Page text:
Maximizing the dining experience is a priority in the world of senior living. Communities continue to look for ways to enhance services and increase venue options, but challenges remain—How do we efficiently and cost effectively service our dining programs?

Space planning is like working on a puzzle, a puzzle that has more than one correct solution. And when it comes to the design of dining venues in a senior living community, the kitchen is a big puzzle piece that needs to connect to many other pieces.

As stated by Troy Hart, president of SantaFe Senior Living, in the Maximizing Value – Centralizing Core Operations article, “Every step you can save an associate delivering food saves 25 miles of walking over the life of the building (3 feet per step X 3 meals per day X 365 days a year X 40 years all divided by 5,280).  That 25 miles represents wasted associate time, delayed resident service, a less fresh product, a more costly monthly service fee and a missed opportunity.”

Sometimes saving steps means adjusting the size originally intended for the space. In the case of The Grand Lodge at Hillcrest Country Estates in Papillion, NE, the goal was to centralize the main production kitchen in order to service the bistro, ballroom, independent living fine dining, assisted living dining as well as private dining and a chef’s table. “In the end, in order to access all of the dining venues from the kitchen we needed more square footage allocated to this space. While the size of space is larger, the result couldn’t be more efficient. AG really hit a homerun on this,” describes Jolene Roberts, president and CEO of Hillcrest Health Services.

Hillcrest also implemented a POS system to support their elevated designing experience. This is technology not currently used in their market. “Residents are going to have a customer point system that gives them a lot of choice in their dining,” says Roberts. While the previous design methodology was focused on “only so many meals a day” and the need for residents to “plan their day around meal times,” the new methodology promotes a more vibrant lifestyle. “The residents have dining options from 7am to 8pm. They now have the choice to dine based on their lifestyle. The production kitchen is a critical component to supporting this level of choice efficiently.”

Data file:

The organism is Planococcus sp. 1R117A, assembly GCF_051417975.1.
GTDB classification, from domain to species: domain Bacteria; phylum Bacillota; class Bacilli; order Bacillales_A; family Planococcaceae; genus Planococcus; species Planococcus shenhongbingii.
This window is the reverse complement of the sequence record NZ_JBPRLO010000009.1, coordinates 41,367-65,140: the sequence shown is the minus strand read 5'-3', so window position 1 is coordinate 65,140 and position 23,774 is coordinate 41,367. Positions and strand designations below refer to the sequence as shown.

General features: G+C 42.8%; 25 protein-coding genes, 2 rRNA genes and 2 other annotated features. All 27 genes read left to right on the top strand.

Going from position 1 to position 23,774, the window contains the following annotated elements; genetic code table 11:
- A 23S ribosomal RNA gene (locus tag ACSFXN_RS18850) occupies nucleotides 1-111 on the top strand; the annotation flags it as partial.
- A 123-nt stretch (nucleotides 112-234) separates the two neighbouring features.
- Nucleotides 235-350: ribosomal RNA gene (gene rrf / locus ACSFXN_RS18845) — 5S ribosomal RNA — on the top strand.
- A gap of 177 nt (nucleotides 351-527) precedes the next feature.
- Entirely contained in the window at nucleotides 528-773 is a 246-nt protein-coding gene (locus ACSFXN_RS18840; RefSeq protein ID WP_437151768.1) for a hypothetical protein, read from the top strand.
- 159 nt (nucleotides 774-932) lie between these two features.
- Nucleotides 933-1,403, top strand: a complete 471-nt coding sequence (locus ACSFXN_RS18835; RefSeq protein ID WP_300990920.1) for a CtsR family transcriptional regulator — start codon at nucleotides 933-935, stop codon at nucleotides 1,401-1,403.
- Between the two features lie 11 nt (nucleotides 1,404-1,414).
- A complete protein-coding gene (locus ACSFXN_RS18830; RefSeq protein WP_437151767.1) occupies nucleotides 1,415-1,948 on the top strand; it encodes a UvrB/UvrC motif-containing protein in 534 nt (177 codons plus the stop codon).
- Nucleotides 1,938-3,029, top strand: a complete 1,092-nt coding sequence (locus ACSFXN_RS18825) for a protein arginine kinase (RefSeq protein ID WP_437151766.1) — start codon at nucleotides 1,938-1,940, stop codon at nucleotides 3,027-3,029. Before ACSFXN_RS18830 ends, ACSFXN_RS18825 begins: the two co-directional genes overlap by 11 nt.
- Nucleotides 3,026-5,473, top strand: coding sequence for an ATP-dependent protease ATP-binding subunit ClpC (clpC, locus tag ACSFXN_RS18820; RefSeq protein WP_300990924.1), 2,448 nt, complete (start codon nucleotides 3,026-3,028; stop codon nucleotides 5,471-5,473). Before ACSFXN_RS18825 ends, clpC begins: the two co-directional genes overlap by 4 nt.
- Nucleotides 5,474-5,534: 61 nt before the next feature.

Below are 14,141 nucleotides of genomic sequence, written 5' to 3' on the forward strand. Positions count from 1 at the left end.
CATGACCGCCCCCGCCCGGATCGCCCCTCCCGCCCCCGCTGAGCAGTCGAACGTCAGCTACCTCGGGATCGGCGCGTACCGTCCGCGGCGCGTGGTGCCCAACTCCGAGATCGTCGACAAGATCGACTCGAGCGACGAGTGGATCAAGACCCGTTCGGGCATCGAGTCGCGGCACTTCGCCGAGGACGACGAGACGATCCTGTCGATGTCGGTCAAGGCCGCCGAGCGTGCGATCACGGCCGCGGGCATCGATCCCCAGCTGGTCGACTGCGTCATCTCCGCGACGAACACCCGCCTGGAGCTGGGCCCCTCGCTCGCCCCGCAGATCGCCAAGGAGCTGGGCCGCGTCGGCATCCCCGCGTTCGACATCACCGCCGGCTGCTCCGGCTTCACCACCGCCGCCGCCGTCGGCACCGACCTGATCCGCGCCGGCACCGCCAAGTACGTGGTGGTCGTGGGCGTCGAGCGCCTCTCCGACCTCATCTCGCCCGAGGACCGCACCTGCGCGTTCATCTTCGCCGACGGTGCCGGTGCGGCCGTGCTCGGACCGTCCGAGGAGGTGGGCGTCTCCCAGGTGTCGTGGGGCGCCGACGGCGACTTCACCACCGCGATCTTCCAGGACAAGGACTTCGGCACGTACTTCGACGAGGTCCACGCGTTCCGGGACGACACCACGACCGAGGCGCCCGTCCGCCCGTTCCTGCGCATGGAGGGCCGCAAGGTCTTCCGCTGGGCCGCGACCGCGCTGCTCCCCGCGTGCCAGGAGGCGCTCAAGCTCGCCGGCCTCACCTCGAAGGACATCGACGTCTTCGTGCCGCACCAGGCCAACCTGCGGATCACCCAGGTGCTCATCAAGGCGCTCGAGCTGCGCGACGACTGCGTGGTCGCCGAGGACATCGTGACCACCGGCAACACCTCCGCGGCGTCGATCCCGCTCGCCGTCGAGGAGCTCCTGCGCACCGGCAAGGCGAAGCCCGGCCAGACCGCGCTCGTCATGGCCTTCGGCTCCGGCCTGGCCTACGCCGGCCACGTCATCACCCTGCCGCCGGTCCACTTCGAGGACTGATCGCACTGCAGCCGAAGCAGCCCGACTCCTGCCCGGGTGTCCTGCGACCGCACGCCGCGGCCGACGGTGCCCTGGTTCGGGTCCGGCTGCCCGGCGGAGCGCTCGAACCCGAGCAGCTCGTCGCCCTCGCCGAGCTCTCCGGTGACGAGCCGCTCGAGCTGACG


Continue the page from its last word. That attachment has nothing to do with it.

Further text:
Due to the more vertical building configuration of The Terraces at Bonita Springs, this same centralized dining goal was addressed differently in order to maintain efficient operations and service delivery.

“Reducing the distance from the kitchen to the service areas for all levels of care was a priority,” Hart says. “Assuring that all levels of care were connected to the food preparation areas served to enhance the dining experience and provide the associates the greatest opportunity to create a very consistent dining experience across all venues. Some very simple outcomes are that we are much more able to keep hot food hot and cold food cold and deliver the same great dining experience for our skilled nursing residents as we are for our independent living residents. We also keep all interconnectivity with the kitchen and the dining rooms in the ‘back of house.’  This speeds delivery, keeps resident spaces cleaner and makes the whole process much more efficient for the associates.”

For the Arthur B. Hodges Center at Edgewood Summit in Charleston, WV, this new building required a separate kitchen due to the distance and size of the current kitchen.  Site constraints for this building posed space planning challenges. Serving pantries and an activity kitchen in the memory support area were integrated in order to maintain the food quality and support efficient service delivery.

“The most challenging aspects of food service is the dailyness of it,” Hart says. “Jim Antonucci, Executive Director of The Village in Gainesville is a Culinary Institute of America Trained chef and NBD PhD in Environmental Gerontology.  He always says, ‘you’re only as good as your last meal.’  And he is absolutely right!  Operationally we have to gain every advantage we can to make the resident dining experience as predictably exceptional as possible. Good design doesn’t assure a great dining experience, but poor design, or design compromises certainly can make a great dining experience more difficult for our dining associates to deliver. It can also add needless cost due to transport and redundant staff requirements during high demand periods.”

No matter the site size, number of floors or other building and programming constraints, space planning for food service is a complicated puzzle. The priority is providing choice and an exceptional dining experience. The priority is the resident. You need to work with a team that understands those priorities throughout the design process, a team that will work the plan, the puzzle, until they achieve your operational and service delivery goals.